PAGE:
Editor’s note: This article references anti-Black violence and police brutality.
As of 12:51 p.m. on Monday, the iconic Arts Quad Ezra Cornell statue donned red spray paint at its base, reading “I can’t breathe.” By 2:10 p.m., the words had been covered.
The phrase “I can’t breathe,” references years of police brutality incidents — most recently, the pleas of George Floyd, who died on May 25 after now-fired police officer Derek Chauvin knelt on his neck for over eight minutes.
“We did take a report on the graffiti and will be conducting an investigation,” wrote Cornell University Police Chief Dave Honan in a statement to The Sun. Honan did not elaborate on the nature of the graffiti.
A University spokesperson later clarified that facilities staff “covered the graffiti in anticipation of cleanup,” and that investigations of vandalism are standard practice.
The covering also obscures the statue’s inscription of Cornell’s name.
“It feels like Cornell is trying to silence people who are trying to speak out against this,” wrote Moriah Adeghe ’21 in an email to The Sun. “Martha sends an email about how she doesn’t support hate and yet quickly boards up a sign … refusing to support police brutality. Why is it that the university supports speaking out against hate only in the way that they want?”
“I can’t breathe,” first became a rallying cry for the Black Lives Matter movement in 2014, spurred by Eric Garner’s death and other similar fatal encounters of black Americans with police officers which mirrored Floyd’s death.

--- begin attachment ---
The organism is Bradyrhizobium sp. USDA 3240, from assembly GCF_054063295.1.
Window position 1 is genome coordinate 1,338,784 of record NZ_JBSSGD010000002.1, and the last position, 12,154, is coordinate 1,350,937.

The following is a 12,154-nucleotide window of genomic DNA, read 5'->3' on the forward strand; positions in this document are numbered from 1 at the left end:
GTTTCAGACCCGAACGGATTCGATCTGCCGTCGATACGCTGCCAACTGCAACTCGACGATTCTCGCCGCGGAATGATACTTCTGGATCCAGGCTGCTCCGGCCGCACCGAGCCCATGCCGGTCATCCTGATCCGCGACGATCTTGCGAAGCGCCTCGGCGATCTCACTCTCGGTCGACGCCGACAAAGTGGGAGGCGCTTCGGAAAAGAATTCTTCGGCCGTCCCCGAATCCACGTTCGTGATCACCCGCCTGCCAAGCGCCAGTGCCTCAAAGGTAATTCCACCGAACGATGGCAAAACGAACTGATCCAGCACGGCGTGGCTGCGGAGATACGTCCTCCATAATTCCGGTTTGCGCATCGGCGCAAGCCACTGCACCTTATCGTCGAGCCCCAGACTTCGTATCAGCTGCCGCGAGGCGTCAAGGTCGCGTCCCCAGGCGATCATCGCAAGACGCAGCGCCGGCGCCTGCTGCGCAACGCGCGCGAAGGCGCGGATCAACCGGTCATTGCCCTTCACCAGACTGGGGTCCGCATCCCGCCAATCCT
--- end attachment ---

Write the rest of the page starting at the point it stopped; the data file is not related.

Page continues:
Garner pleaded the same words 11 times while police officer Daniel Pantaleo placed his arm across Garner’s neck, pulling him to the ground as other officers handcuffed him.
Garner’s death — declared a homicide by the medical examiner due to the chokehold and compression of his chest from lying prone — was also captured on video and set off protests and calls to fire and charge Pantaleo and the involved officers. After five years and multiple court battles, Pantaleo was fired from the New York Police Department in August 2019.
The phrase has resurfaced during the past few days of fiery protests, ignited by Floyd’s death.
Across the country, thousands of protesters in over 50 cities took to the streets, with police vehicles vandalized, buildings set on fire and stores stolen from.
Police officers used pepper spray, tear gas and rubber bullets in many cities in response to mounting conflict. As of Monday evening, the National Guard had been deployed in more than two dozen states. And at least six people have been killed in clashes with police during violence connected to the protests.
This story has been updated.